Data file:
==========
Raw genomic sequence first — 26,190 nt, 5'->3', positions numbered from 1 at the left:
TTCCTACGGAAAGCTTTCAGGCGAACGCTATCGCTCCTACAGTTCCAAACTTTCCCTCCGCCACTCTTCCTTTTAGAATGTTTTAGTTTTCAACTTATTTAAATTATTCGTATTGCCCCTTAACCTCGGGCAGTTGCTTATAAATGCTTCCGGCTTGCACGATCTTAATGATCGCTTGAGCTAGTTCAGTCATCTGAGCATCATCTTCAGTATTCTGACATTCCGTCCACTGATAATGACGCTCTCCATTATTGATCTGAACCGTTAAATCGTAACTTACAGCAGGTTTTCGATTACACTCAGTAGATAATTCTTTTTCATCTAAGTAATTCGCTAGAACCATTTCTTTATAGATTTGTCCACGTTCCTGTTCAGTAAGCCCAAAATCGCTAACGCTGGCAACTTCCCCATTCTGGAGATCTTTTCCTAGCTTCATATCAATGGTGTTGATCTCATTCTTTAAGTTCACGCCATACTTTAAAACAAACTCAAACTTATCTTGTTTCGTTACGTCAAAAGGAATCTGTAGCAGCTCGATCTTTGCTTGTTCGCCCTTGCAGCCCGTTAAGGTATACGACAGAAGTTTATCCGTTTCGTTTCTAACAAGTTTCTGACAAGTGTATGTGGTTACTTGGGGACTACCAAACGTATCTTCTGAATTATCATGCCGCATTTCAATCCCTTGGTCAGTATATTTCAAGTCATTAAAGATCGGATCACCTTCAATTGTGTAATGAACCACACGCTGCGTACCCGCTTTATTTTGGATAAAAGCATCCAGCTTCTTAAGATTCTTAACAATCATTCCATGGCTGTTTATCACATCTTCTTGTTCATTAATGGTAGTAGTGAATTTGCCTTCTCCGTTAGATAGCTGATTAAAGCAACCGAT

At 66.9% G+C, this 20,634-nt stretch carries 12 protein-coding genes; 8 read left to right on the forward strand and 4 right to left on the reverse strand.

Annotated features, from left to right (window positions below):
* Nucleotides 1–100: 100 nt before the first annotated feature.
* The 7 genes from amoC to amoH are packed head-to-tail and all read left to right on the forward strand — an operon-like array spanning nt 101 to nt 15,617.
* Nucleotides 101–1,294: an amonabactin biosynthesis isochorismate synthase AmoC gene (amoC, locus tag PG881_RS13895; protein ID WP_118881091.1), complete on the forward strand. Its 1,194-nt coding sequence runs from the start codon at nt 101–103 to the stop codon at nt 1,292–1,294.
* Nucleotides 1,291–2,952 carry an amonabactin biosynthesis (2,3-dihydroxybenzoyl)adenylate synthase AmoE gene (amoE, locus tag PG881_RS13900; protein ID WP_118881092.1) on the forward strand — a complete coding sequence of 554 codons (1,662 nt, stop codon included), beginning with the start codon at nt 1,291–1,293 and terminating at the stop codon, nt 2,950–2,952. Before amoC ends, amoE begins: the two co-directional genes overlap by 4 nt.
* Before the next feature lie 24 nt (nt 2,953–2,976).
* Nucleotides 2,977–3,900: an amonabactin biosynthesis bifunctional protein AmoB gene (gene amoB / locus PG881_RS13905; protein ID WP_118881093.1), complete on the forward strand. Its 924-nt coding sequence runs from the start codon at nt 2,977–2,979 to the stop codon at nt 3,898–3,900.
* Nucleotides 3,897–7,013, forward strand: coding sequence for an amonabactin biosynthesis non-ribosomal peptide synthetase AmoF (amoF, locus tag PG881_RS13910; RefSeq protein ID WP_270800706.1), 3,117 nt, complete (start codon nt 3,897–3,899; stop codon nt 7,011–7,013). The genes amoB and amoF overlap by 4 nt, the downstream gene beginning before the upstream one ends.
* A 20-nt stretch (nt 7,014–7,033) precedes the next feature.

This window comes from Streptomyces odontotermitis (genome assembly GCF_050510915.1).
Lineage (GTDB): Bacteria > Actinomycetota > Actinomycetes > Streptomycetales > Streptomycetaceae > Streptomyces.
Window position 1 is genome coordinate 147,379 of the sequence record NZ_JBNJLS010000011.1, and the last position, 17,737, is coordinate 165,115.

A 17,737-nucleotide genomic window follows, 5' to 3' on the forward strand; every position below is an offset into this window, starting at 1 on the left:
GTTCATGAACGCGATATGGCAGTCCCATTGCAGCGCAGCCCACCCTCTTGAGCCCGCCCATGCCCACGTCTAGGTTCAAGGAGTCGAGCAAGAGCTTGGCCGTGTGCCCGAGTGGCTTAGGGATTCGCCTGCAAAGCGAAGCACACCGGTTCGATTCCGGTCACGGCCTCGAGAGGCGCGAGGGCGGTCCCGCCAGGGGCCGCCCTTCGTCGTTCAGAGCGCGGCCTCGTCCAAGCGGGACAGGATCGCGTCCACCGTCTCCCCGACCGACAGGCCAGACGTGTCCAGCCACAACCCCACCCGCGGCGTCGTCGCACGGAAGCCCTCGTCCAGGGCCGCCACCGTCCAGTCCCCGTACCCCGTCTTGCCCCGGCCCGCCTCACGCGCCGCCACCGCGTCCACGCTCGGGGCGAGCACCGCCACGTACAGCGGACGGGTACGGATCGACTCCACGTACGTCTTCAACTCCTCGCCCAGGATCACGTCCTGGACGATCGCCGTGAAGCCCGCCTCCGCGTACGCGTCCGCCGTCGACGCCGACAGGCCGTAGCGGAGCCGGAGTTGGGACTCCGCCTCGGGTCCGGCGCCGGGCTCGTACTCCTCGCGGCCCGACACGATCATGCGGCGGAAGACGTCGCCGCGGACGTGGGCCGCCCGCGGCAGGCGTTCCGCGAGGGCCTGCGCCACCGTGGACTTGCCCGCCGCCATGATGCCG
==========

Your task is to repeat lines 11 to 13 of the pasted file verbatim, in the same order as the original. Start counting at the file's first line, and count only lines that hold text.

* Nucleotides 3,897–7,013, forward strand: coding sequence for an amonabactin biosynthesis non-ribosomal peptide synthetase AmoF (amoF, locus tag PG881_RS13910; RefSeq protein ID WP_270800706.1), 3,117 nt, complete (start codon nt 3,897–3,899; stop codon nt 7,011–7,013). The genes amoB and amoF overlap by 4 nt, the downstream gene beginning before the upstream one ends.
* A 20-nt stretch (nt 7,014–7,033) precedes the next feature.

This window comes from Streptomyces odontotermitis (genome assembly GCF_050510915.1).